Ari VanderWalde, MD
The rationale behind combining chemotherapy with immunotherapy in non–small cell lung cancer (NSCLC) is perplexing to Ari VanderWalde, MD, as he says findings from 2 pivotal trials in the last year—KEYNOTE-021 and IMpower150—may not be fully applicable to the current landscape.
Findings from cohort G of the phase II KEYNOTE-021 trial led the FDA to grant an approval to the frontline treatment of pembrolizumab (Keytruda) plus pemetrexed and carboplatin in patients with nonsquamous NSCLC regardless of PD-L1 expression in May 2017.1
Investigators reported that the median progression-free survival (PFS) was 13.0 months with the addition of pembrolizumab versus 8.9 months for chemotherapy alone (HR, 0.53; 95% CI, 0.31-0.91; P
In IMpower150, immunotherapy plus chemotherapy and bevacizumab was compared with chemotherapy alone. Findings showed that the addition of atezolizumab (Tecentriq) to bevacizumab (Avastin), carboplatin, and paclitaxel delayed progression or death by 38% versus bevacizumab and chemotherapy alone for patients with advanced nonsquamous NSCLC.2
In a presentation during the 2018 OncLive®
State of the Science Summit™ on Advanced Non–Small Cell Lung Cancer, VanderWalde cautioned community oncologists about using these trials as a basis for treatment decisions, as they were initiated before the establishment of pembrolizumab as a frontline standard of care for patients with NSCLC who have PD-L1 expression over 50%.
“Recognize that putting patients on clinical trials is still the best way to take care of these patients with lung cancer,” said VanderWalde. “Deferring to what the FDA has approved is not necessarily the right answer. We don’t know what the right answer is. Trying to figure out the answers to these questions will hopefully keep us busy for some amount of time.”
VanderWalde, director of clinical research at West Cancer Center, associate vice chancellor of clinical research at the University of Tennessee Health Science Center, explained his trepidation with these combinations of chemotherapy and immunotherapy in an interview during the meeting.
OncLive: Can you provide an overview of your presentation?
Combining immunotherapy with other immunotherapy, or with chemotherapy, is a rapidly developing field. The strategy of combining immunotherapies together has been under study for some time, but the large studies have not come out yet. I focused my talk on combining immunotherapy with chemotherapy, particularly in the frontline space. I limited my talk to the 2 large pieces of data that have been presented, but they are 2 very confusing studies. These are studies that have led to the FDA approval, which I argued might not be fully warranted with the current data.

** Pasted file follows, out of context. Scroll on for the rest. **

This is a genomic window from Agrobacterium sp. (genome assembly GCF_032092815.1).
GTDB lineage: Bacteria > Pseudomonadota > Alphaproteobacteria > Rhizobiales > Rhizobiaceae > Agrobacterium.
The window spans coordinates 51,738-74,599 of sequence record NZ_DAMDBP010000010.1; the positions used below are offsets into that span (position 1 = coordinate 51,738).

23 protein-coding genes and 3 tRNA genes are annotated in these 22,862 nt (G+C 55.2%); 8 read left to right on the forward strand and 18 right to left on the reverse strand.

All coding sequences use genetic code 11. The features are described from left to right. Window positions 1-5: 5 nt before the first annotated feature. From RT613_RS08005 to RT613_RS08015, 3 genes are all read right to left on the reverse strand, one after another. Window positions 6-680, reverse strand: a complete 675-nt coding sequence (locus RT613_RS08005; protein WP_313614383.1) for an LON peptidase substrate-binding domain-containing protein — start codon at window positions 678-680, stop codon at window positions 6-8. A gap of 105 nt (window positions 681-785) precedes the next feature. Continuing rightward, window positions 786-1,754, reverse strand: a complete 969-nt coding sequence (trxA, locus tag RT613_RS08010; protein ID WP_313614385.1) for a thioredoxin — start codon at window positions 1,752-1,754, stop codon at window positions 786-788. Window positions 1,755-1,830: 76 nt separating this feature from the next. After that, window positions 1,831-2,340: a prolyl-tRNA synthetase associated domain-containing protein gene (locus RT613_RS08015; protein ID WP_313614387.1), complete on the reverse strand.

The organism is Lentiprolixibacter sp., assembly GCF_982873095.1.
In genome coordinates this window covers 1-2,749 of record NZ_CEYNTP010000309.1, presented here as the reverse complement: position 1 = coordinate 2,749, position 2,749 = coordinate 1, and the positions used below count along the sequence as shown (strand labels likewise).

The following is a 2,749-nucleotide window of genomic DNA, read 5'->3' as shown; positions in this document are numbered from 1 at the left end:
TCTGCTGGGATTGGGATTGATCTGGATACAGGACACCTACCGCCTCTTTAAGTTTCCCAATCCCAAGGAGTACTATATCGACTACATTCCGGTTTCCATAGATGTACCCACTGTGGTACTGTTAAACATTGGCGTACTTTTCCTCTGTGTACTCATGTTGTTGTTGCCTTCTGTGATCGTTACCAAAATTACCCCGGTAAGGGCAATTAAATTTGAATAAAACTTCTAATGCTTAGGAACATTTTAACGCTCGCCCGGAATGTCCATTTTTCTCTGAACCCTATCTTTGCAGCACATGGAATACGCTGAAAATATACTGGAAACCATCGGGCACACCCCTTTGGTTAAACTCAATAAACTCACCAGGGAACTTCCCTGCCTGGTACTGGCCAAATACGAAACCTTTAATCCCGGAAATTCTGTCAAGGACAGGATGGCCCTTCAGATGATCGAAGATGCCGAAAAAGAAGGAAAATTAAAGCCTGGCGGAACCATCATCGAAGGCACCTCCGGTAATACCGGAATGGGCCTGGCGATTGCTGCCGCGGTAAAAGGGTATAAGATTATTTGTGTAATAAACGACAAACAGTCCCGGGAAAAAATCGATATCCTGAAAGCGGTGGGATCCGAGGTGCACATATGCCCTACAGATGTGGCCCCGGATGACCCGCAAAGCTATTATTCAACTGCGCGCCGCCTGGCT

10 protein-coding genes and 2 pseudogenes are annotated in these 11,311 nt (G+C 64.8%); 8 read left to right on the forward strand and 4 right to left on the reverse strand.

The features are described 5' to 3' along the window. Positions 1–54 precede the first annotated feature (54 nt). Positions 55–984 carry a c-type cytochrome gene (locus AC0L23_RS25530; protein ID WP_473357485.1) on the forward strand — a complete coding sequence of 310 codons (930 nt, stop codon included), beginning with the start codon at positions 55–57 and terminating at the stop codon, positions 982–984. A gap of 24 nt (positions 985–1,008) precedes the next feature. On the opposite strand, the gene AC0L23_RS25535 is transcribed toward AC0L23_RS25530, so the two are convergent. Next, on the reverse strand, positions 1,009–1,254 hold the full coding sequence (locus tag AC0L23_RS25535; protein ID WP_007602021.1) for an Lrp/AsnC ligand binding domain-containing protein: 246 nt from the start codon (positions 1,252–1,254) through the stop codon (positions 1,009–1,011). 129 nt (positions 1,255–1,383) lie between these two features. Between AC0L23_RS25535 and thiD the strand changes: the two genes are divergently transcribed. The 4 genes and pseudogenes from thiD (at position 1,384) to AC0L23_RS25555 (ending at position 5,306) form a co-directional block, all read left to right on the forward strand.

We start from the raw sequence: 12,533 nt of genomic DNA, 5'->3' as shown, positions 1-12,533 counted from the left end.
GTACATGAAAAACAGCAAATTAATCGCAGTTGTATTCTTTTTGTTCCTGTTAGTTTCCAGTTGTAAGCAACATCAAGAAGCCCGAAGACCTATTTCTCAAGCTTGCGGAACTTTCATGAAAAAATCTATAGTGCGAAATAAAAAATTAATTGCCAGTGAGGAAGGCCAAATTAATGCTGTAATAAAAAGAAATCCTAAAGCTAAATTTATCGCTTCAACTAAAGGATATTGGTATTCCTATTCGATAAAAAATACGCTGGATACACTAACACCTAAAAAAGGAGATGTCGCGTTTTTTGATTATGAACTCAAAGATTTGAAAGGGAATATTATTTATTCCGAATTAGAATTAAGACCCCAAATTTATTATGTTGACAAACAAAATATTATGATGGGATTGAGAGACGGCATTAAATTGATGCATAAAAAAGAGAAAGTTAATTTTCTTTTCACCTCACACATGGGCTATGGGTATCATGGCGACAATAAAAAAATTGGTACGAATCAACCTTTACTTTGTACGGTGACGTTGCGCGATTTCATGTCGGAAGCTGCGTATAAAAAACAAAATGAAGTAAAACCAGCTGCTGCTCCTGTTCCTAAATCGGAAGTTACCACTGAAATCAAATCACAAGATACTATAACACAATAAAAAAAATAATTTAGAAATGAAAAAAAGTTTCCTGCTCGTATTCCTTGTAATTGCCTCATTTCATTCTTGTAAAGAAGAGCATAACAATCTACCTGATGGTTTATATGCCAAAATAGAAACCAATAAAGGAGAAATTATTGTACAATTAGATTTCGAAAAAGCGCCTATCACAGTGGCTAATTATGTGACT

The first study was a phase II study published [in 2017] called KEYNOTE-021. It was a 120-patient study of patients with NSCLC, generally adenocarcinoma, and they were given either the combination of the PD-1 inhibitor pembrolizumab in combination with carboplatin and pemetrexed, or they were given carboplatin and pemetrexed alone. Anyone with NSCLC who fit the criteria was allowed in. What it showed was that the PFS was clearly better for the patients who received the combination as opposed to chemotherapy alone.
The second study I discussed was the IMpower150 study, which is a slightly more complicated study. It combined the PD-L1 inhibitor atezolizumab plus the VEGFR inhibitor bevacizumab together with carboplatin and paclitaxel. It compared that regimen with patients receiving bevacizumab, carboplatin, and paclitaxel. This was a much larger study as it had 1200 patients. It showed that the combination of all 4 agents was better than the combination of bevacizumab, carboplatin, and paclitaxel.
The traditional interpretation of these studies is that, because they showed a benefit in the general population that they studied, combinations are better than anything else that we have available. What was not taken into account though was that, during the course of the studies, frontline lung cancer became segmented based on PD-L1 status.
For those who had a PD-L1 expression greater than 50%, the standard is no longer chemotherapy or chemotherapy plus bevacizumab—the standard has now become single-agent pembrolizumab. Both of these studies included quite a number of patients in each arm and compared combinations with chemotherapy and, knowing what we know now, they should have compared it with immunotherapy alone.